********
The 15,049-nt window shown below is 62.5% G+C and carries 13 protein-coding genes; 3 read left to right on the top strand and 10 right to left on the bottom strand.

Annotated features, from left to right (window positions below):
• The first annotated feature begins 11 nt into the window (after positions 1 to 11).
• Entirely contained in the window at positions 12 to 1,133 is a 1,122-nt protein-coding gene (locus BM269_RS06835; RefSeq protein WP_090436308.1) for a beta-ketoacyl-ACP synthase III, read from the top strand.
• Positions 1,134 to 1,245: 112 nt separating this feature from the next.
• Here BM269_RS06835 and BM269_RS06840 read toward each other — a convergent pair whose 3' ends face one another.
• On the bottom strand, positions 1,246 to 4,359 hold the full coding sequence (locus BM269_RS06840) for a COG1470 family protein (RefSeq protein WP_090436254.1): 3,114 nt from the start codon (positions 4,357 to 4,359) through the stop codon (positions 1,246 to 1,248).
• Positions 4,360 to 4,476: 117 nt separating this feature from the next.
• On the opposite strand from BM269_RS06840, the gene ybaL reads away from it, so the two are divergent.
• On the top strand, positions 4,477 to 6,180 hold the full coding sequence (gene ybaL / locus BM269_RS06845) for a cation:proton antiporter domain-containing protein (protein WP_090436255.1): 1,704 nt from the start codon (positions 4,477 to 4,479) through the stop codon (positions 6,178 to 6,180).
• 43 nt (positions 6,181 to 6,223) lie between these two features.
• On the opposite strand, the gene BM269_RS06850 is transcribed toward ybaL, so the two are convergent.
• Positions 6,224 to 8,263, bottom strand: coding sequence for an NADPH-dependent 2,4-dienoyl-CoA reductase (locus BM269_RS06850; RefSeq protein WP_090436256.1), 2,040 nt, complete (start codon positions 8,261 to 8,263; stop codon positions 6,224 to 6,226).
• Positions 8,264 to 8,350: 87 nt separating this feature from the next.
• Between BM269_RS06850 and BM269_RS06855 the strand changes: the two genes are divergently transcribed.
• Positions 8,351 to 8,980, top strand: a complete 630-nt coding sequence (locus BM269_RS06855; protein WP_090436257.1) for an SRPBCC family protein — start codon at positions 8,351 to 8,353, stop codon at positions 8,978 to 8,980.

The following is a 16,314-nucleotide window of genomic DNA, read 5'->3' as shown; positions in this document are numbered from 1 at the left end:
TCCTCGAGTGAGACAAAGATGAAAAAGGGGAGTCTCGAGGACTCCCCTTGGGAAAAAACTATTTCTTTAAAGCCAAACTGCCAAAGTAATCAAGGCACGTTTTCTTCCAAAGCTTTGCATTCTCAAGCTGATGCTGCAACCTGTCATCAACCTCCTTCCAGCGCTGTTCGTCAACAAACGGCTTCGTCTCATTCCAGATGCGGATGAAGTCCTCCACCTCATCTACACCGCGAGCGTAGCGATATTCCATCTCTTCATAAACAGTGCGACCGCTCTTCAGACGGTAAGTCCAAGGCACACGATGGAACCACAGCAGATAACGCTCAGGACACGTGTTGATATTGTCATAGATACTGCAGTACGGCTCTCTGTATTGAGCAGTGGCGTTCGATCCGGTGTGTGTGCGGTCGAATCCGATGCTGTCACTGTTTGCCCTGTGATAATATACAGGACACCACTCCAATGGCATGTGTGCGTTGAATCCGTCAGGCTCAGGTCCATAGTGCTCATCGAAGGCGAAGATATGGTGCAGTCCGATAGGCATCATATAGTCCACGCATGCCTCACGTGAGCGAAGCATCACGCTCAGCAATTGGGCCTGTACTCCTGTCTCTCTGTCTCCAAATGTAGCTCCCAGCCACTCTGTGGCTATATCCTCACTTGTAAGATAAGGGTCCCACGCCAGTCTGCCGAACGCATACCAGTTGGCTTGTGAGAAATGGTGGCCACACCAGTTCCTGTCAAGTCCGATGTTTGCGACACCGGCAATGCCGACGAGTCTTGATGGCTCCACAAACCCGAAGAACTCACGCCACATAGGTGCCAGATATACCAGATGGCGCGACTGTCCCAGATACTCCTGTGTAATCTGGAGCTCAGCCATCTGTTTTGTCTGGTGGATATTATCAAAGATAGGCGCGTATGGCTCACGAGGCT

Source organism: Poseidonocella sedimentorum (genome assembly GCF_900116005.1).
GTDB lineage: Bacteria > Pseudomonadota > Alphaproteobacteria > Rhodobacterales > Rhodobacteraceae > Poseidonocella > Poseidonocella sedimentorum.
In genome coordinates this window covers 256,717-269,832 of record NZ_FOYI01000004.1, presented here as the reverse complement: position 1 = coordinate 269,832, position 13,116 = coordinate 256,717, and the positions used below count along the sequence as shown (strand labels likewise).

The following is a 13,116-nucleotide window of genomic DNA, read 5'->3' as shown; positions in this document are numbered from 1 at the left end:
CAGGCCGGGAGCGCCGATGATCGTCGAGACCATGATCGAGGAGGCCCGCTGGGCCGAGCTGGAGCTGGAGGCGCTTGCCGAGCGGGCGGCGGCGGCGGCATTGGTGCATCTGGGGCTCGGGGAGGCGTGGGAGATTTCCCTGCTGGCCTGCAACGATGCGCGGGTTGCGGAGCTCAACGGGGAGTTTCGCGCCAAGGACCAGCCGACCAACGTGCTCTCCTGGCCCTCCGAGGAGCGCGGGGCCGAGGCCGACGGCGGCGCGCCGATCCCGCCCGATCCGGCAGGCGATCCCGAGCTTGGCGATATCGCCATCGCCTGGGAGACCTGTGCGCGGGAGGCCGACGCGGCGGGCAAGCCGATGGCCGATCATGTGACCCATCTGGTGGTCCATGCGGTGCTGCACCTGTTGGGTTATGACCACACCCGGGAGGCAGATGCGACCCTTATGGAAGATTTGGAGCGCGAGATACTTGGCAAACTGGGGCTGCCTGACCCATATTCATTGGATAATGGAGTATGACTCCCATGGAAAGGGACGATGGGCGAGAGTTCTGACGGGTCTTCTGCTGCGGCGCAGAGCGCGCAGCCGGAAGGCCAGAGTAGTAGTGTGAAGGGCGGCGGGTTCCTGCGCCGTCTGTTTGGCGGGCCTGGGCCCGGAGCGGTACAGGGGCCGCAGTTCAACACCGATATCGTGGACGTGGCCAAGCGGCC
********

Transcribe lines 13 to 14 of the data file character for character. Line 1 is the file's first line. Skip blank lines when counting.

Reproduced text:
• Positions 6,224 to 8,263, bottom strand: coding sequence for an NADPH-dependent 2,4-dienoyl-CoA reductase (locus BM269_RS06850; RefSeq protein WP_090436256.1), 2,040 nt, complete (start codon positions 8,261 to 8,263; stop codon positions 6,224 to 6,226).
• Positions 8,264 to 8,350: 87 nt separating this feature from the next.